When I was diagnosed with cancer, I underwent my treatment with ease.
I was praised for it. Family, friends, and strangers were all in awe of how well I coped with the situation and just got on with it. I didn’t complain once.
Initially, it really wasn’t a big deal to me. I was the center of attention to everyone who surrounded me. Coddled, nursed, and supported for the duration of my operations and radiotherapy with the promise of remission. It didn’t seem that bad.
Hospital nurses spoilt me with balloons, chocolates, and McDonald’s.
Friends checked on me daily, visiting me with my favorite snacks whenever they got the chance.
Family surrounded me, bringing me anything I needed and even getting a new dog to help with all the recovery time at home.
I was showered with love and care throughout a process that wasn’t even causing me much pain.
I truly believed that once the treatment was over, I would be able to jump straight back into my old life, but I couldn’t have been more wrong.
Finalizing my treatment felt like a paper cut; it had all happened so quickly that any hurt was overlooked. But once I had time to take it all in and come to terms with it on my own, it hurt.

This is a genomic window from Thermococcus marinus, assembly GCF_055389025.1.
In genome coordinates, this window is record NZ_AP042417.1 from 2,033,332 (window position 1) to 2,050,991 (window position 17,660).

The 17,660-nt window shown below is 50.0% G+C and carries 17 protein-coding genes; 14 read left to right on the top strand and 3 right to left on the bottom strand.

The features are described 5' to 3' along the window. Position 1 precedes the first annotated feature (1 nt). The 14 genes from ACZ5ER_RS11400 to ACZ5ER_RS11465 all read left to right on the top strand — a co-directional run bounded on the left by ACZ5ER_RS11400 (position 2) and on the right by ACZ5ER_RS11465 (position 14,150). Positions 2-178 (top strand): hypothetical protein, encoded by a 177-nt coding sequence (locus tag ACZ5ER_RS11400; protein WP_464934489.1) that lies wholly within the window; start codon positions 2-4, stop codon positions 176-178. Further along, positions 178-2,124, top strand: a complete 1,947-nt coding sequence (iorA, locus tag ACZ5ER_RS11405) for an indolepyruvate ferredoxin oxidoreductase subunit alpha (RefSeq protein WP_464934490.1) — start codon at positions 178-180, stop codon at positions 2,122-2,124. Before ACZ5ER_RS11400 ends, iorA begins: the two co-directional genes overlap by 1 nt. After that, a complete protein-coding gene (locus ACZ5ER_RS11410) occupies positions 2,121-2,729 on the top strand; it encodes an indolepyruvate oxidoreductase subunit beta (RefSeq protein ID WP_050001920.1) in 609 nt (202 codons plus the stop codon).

It wasn’t until after my operation wounds healed and my radiotherapy symptoms wore off that I realized just how terrifying, painful, and exhausting the adjustment to a new way of life would be.
My diagnosis was cancer of the thyroid, and although easily treatable, the organ had to be removed. The hormones the thyroid releases had to be replaced by daily medication, but even after adapting to this new daily routine, I had noticeably lower amounts of energy. I was frustrated. Everything felt like an effort.
I couldn’t do as much in the gym, I couldn’t manage long shifts at work, and I couldn’t be the person I wanted to be. Even the little things such as frequent blood tests, sore itches around my scar, and not being able to lie down on my front in bed without my neck hurting. Everything bothered me.
It wasn’t until the incessant amount of frustration had lingered for months that I realized something had to change. I had to start viewing the situation like those around me did. I had cancer, and that was a big thing. And I had just been through so much, even if I didn’t think so at the time.
Accepting that my body needed time to recover was the most important step of my treatment and the final one. Once I allowed myself to be tired, upset, and frustrated, I wasn’t frustrated anymore.
I had battled cancer and began to cope amidst the aftermath with ease.
Now I praise myself for it, too.